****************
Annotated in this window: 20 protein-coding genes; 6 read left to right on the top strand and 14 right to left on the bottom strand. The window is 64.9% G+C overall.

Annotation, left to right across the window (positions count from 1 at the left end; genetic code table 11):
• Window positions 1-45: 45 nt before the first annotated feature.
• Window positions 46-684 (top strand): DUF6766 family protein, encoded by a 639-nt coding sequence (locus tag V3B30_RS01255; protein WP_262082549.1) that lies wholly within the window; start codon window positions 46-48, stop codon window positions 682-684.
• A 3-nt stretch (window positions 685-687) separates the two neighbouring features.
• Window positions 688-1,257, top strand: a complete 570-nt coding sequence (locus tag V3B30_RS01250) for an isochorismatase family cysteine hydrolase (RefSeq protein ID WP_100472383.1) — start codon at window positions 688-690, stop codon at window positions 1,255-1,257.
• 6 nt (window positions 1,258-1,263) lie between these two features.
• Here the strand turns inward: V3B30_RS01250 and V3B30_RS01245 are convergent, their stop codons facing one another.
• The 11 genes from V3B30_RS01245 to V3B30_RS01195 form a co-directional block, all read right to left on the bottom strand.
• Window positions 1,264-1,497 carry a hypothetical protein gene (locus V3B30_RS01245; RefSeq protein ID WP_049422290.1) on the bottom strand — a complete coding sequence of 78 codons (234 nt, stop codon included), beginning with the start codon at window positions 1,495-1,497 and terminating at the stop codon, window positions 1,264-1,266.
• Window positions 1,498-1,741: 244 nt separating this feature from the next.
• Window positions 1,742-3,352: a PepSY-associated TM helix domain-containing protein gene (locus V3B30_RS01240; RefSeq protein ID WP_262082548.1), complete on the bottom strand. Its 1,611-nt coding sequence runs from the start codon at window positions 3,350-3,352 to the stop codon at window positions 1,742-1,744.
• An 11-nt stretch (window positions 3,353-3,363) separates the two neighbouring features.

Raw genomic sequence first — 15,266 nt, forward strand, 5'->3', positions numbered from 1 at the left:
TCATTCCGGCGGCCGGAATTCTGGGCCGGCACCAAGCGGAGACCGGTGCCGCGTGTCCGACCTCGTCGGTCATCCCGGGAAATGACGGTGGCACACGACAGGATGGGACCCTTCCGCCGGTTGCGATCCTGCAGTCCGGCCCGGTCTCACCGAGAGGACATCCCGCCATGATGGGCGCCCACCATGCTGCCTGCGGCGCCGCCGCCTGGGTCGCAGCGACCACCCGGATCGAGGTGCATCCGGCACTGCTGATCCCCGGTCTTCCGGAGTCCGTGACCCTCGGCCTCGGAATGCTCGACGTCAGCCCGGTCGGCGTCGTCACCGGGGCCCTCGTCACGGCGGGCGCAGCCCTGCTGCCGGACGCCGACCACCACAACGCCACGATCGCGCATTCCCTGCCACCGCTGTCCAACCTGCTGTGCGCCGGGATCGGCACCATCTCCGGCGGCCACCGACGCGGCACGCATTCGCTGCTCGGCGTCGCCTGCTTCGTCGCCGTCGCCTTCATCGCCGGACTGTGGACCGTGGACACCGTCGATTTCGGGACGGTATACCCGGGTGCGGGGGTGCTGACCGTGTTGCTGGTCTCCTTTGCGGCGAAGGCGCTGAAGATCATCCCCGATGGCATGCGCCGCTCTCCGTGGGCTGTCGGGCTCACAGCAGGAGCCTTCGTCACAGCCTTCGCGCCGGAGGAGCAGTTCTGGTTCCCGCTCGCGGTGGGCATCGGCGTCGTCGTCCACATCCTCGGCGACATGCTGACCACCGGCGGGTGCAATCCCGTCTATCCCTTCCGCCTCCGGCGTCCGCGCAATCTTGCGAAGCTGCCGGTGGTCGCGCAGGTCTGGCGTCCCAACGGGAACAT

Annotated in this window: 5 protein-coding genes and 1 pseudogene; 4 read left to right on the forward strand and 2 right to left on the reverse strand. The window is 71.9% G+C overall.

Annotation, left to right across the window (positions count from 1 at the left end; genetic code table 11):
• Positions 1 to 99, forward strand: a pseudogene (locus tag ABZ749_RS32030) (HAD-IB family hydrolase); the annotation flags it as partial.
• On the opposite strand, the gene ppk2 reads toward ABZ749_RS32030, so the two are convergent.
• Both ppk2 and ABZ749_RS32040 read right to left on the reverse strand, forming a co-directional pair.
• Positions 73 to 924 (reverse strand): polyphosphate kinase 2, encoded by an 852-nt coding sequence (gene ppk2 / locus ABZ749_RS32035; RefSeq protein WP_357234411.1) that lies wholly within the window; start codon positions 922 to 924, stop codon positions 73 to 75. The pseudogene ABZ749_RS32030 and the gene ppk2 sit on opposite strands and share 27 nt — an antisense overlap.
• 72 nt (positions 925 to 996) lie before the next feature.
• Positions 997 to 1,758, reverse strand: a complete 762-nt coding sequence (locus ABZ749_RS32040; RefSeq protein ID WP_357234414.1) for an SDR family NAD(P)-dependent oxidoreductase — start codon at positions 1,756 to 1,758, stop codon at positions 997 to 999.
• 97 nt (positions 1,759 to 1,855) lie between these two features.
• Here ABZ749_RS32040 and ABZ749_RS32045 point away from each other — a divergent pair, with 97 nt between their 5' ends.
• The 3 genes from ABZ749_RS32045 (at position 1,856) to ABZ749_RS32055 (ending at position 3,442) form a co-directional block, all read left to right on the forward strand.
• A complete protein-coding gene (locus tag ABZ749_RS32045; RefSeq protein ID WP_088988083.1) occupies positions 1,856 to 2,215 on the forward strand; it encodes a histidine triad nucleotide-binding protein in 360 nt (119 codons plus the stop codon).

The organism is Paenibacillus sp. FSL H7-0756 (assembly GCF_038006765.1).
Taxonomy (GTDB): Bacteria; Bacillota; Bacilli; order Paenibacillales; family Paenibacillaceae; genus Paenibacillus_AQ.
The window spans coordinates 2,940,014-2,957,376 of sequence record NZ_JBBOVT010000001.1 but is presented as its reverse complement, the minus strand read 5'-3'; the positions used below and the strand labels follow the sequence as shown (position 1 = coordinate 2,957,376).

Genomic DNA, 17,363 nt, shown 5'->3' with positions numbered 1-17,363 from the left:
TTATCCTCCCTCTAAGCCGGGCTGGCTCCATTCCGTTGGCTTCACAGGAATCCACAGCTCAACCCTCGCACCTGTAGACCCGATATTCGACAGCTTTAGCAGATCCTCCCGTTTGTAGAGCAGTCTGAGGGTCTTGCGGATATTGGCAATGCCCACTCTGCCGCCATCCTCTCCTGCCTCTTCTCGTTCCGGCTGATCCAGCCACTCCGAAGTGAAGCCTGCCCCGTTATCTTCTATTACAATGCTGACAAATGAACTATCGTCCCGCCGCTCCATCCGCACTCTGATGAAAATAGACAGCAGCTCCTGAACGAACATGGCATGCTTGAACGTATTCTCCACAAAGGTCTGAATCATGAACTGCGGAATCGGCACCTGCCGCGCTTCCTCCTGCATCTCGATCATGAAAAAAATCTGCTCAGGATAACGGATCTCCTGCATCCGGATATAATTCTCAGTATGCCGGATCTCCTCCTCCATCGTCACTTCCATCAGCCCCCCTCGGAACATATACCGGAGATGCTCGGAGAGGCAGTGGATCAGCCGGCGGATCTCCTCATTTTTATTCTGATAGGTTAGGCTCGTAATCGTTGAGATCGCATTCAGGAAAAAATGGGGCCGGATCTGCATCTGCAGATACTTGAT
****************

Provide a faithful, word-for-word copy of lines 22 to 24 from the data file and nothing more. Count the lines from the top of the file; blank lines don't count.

• 72 nt (positions 925 to 996) lie before the next feature.
• Positions 997 to 1,758, reverse strand: a complete 762-nt coding sequence (locus ABZ749_RS32040; RefSeq protein ID WP_357234414.1) for an SDR family NAD(P)-dependent oxidoreductase — start codon at positions 1,756 to 1,758, stop codon at positions 997 to 999.
• 97 nt (positions 1,759 to 1,855) lie between these two features.